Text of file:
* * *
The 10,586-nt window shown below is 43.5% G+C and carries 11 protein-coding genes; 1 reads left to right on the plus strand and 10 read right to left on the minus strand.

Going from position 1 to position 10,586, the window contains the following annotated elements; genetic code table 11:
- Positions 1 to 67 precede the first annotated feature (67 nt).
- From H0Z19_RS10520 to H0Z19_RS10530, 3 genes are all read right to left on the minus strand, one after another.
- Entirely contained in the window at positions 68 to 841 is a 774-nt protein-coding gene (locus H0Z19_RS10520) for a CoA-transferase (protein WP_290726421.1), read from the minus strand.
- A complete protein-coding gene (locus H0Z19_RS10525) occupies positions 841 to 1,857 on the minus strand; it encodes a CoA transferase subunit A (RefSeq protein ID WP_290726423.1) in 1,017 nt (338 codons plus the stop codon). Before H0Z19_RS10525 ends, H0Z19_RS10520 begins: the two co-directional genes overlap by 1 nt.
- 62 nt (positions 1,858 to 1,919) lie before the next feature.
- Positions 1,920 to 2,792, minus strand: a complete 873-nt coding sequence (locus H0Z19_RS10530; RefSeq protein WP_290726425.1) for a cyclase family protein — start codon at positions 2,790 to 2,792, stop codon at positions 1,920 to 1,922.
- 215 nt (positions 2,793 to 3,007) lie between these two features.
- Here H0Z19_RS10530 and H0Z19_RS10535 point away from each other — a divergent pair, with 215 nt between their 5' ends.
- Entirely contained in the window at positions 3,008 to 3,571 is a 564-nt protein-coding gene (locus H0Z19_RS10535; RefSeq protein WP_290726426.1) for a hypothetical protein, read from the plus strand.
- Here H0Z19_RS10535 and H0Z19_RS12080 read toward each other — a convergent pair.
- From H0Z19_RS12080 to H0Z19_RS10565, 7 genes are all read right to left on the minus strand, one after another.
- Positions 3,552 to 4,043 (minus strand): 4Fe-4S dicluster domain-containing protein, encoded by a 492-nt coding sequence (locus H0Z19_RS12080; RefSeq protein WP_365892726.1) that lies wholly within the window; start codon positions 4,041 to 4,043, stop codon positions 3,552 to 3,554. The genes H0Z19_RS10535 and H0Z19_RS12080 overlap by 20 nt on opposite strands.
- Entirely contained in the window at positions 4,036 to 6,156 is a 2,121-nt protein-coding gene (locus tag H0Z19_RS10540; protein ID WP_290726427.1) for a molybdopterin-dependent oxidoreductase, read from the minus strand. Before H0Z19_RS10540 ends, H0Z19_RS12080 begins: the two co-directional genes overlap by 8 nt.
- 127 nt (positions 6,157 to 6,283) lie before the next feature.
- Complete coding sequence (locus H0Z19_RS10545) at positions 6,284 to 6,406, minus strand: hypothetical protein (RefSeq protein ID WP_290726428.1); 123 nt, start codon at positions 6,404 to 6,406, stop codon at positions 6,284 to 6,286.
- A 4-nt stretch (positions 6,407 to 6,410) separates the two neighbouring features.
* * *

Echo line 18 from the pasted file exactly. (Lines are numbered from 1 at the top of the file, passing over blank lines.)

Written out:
- A 4-nt stretch (positions 6,407 to 6,410) separates the two neighbouring features.